Mr Partington and I went up the stairs of 89, and got out onto a slim, fine-boarded landing right in front of a curious little thin door with the most unique air of Paris about it all, it was precisely as though one were living sur les toits des Paris, or on the roofs of Paris. We went in when he opened the door and I found myself in a most wonderful place, a garret of two rooms, the one winding sinuously like a square snake about a shadowy little glass-doored room under the slanting eaves. A bed lay in the silence and darkness there, I saw. But it was the dear little L-room outside that was so lovely, so really suited to a writer and poet's passion for solitude and quaintness, and with what genius one could work and write here ...Eve Langley, 'The Old Mill', in Wilde Eve, edited by Lucy Frost.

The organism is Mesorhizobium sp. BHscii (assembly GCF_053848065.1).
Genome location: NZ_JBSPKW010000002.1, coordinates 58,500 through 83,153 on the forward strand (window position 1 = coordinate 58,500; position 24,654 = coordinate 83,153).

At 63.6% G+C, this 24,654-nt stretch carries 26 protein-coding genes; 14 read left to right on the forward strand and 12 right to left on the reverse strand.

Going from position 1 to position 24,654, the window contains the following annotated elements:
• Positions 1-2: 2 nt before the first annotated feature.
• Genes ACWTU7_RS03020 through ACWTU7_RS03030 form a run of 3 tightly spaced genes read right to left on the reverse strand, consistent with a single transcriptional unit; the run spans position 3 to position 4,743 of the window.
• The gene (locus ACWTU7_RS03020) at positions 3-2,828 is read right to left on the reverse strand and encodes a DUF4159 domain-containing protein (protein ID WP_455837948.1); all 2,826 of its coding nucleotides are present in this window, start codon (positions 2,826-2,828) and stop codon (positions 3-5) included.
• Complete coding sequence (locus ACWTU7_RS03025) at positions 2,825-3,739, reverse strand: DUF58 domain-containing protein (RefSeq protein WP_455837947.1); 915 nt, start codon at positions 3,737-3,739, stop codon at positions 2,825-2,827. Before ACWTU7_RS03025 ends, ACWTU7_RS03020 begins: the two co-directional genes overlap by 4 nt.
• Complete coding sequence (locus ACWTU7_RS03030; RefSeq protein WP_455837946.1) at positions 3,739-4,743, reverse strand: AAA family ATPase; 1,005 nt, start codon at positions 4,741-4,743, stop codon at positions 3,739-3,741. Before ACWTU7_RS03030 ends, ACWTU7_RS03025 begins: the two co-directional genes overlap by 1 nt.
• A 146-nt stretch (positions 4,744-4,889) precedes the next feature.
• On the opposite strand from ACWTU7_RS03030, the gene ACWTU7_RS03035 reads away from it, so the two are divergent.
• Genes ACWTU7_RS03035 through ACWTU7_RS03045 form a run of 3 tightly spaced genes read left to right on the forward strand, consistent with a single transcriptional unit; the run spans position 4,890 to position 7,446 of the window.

Isn't this every girl's dream of a romantic place to write? It wasn't Paris, of course, but Auckland during the depression, where Langley went to live from her home in Gippsland.
Langley(1908-1974) is best known for her novel The Pea Pickers. In that book, she and her sister June, calling themselves Steve and Blue, dressed as men and set off to work on the land in Australia. Her writing is funny, romantic, and full of energy and life.
This book by Lucy Frost revives Langley's autobiographical writings, which went unpublished for a long time.